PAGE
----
Abstract
Detection of fracture properties can be implemented using azimuthdependent seismic inversion for optimal model parameters in time or frequency domain. Considering the respective potentials for sensitivities of inversion resolution and antinoise performance in time and frequency domain, we propose a more robust azimuthdependent seismic inversion method to achieve fracture detection by combining the Bayesian inference and joint time–frequencydomain inversion theory. Both Cauchy Sparse and lowfrequency constraint regularizations are introduced to reduce multisolvability of model space and improve inversion reliability of model parameters. Synthetic data examples demonstrate that the frequency bandwidth of inversion result is almost the same for time, frequency and joint time–frequency domain inversion in seismic dominant frequency band using the noisefree data, but the frequency bandwidth in joint time–frequency domain is larger than that in time and frequency domains using low signaltonoiseratio (SNR) data. The results of crosscorrelation coefficients validate that the joint time–frequencydomain inversion retains both the excellent characteristics of high resolution in frequencydomain inversion and the advantage of strong antinoise ability in timedomain inversion. A field data example further demonstrates that our proposed inversion approach in joint time–frequency domain may provide a more stable technique for fracture detection in fractured reservoirs.
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Introduction
Naturally occurring highdensity fractures can be seen as ‘sweet spots’ of relatively high permeability for hydrocarbon reservoirs, and knowledge of fracture information is required to determine the fluid flow and optimize the hydrocarbon production in oil and gas fractured reservoirs, such as carbonate reservoirs, unconventional tight sand and reservoirs and shale reservoirs^{1,2}. Therefore, detection of natural fractures plays a significant role in seismic characterization for fractured reservoirs, while it is a challenging problem to describe the fractures due to the limited data available to fractures.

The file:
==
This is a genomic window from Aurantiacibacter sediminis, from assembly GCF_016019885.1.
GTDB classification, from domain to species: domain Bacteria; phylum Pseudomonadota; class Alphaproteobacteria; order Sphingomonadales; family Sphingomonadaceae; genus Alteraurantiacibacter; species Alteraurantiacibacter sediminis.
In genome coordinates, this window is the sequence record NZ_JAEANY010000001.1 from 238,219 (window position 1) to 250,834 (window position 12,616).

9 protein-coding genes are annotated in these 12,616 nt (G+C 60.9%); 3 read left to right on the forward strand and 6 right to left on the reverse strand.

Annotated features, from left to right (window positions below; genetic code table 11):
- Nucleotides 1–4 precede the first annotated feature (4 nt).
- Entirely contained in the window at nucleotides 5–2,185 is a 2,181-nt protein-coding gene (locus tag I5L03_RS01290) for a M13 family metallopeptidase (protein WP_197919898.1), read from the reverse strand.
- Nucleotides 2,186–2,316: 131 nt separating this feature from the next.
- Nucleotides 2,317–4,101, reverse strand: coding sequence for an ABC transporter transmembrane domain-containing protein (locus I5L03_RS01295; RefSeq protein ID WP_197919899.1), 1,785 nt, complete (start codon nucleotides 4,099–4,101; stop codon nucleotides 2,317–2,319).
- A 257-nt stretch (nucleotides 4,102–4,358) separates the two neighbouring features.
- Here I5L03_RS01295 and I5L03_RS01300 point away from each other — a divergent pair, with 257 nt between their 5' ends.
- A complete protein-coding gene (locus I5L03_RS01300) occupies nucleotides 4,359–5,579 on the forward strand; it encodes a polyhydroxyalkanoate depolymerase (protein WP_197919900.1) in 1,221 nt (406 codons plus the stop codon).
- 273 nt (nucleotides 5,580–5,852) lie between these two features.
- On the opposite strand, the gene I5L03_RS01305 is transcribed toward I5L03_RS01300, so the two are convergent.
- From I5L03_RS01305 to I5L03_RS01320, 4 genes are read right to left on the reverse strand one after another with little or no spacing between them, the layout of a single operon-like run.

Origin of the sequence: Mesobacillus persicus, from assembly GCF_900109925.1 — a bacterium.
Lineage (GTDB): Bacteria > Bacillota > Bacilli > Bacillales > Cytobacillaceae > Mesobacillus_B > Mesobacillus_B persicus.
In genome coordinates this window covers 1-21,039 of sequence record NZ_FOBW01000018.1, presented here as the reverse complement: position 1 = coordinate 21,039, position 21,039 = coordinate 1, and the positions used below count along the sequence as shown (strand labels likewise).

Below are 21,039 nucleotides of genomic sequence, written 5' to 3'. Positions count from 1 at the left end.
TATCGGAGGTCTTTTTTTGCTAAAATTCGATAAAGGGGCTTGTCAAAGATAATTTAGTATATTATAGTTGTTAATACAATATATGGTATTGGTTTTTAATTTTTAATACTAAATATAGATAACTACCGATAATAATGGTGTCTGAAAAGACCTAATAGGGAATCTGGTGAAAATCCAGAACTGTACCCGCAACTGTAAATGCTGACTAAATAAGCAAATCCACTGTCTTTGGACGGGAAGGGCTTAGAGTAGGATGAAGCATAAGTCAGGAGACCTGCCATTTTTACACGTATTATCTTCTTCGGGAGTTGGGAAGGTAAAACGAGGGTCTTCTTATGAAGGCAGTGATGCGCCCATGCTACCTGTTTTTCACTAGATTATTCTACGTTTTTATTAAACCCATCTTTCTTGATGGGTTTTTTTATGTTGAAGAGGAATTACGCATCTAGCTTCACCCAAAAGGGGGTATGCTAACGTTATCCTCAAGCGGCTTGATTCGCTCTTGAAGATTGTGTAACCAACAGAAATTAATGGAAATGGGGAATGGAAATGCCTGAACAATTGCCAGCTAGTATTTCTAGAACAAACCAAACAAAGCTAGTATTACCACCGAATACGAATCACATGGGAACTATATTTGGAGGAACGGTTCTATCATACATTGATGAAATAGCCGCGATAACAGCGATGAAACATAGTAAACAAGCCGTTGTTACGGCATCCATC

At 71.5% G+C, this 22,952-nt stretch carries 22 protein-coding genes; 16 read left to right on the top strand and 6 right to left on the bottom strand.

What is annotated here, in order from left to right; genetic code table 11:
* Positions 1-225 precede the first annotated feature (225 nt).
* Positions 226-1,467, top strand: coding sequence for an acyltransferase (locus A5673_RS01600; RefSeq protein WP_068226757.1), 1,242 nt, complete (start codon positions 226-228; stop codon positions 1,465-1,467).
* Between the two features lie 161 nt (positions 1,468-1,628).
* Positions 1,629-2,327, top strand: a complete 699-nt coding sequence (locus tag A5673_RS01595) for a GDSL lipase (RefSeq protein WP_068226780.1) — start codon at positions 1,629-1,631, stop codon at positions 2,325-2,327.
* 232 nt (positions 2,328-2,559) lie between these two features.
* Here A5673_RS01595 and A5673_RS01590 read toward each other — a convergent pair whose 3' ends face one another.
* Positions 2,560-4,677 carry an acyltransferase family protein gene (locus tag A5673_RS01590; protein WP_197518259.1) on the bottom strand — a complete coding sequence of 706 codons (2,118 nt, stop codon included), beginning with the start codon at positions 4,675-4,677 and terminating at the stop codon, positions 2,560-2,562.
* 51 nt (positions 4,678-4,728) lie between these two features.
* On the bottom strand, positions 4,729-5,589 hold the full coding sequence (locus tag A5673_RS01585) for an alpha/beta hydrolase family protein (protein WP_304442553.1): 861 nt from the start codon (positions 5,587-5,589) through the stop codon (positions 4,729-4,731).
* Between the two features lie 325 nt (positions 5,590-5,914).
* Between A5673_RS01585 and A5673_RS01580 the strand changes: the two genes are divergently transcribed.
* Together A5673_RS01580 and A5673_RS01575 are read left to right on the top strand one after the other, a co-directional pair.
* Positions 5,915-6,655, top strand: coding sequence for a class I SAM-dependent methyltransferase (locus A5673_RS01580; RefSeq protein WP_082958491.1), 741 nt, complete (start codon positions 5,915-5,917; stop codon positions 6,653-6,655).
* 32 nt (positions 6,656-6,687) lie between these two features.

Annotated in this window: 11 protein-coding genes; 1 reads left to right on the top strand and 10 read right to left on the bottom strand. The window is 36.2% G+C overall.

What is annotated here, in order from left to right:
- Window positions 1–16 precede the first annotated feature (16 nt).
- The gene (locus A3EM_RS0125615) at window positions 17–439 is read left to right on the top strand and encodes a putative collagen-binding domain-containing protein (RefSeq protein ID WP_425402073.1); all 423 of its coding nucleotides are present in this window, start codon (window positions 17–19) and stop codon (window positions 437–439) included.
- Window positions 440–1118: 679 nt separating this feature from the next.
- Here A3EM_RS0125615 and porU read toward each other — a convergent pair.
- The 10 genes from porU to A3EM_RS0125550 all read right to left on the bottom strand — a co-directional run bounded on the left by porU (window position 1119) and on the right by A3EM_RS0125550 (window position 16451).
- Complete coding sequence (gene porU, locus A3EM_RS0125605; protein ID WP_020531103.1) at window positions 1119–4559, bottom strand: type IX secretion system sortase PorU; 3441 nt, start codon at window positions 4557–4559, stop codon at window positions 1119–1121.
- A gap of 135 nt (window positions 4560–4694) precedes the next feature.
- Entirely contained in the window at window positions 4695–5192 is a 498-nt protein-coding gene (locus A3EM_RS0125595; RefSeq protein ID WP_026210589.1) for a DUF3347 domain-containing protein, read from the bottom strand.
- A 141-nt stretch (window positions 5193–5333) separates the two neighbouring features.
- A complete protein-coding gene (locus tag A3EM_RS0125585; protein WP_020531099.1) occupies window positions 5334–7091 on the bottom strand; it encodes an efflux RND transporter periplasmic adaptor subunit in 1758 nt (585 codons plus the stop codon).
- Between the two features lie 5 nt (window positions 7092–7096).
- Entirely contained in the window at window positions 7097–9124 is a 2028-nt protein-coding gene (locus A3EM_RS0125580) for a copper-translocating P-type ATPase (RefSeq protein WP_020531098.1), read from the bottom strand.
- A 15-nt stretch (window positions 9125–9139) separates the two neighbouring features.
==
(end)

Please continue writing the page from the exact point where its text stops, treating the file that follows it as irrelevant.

Different methods of fracture detection via seismic reflected amplitude data have been used to obtain the fracture information of rocks. Swave (or shear wave) data is more sensitive to the fracture parameters than Pwave (or compressional wave) data, but it is not used on a large scale because of the costly acquisition and processing, and the limited shearwave sources available^{3}. Converted PSwave data can be generated via a compressional source with less cost and labor intensive than SSwave data, which exists more information for fracture detection than the PPwave data^{4,5,6,7}. However, it is more complicated in acquisition and processing than nonconverted PPwave data. In general, PPwave data with azimuthal information is still the most widely used data to estimate the fracture parameters^{8}. In this paper, we just use the azimuthdependent PPwave reflection amplitude data to implement the fracture detection, but the approach proposed in this paper can be easily extended to the SSwave inversion, converted PSwave inversion, or joint PP and PSwave inversion.
The effect of fractures on the seismic wave propagation can be characterized in terms of the normal and shear fracture weaknesses (\(\delta_{N}\) and \(\delta_{T}\)) of rocks, in which the normal weakness \(\delta_{N}\) exhibits dependence on the fluid content filling fractures, while the shear weakness \(\delta_{T}\) is only related to fracture density of rocks^{9,10}, and their definitions are presented in “Appendix A”. In the case of a set of parallel, vertical and rotationally invariant fractures embedded in a homogenously isotropic background rocks, the normal and shear weaknesses (\(\delta_{N}\) and \(\delta_{T}\)) of fractures can be used to describe the effective elastic stiffness matrix of a transversely isotropic (TI) medium with a horizontal axis of symmetry^{11}. Following the relationship between fracture weaknesses and Thomsen’s anisotropic parameters, a weakanisotropy and linearized PPwave reflection coefficient can be derived based on the seismic scattering theory and the firstorder perturbations in stiffness components of rocks, building the bridge between the microscopic fracture parameters and macroscopic seismic reflection response^{12,13,14,15}. As a result, the sensitive weaknesses can be estimated by combining the azimuthdependent PPwave seismic data and reflection coefficient equation.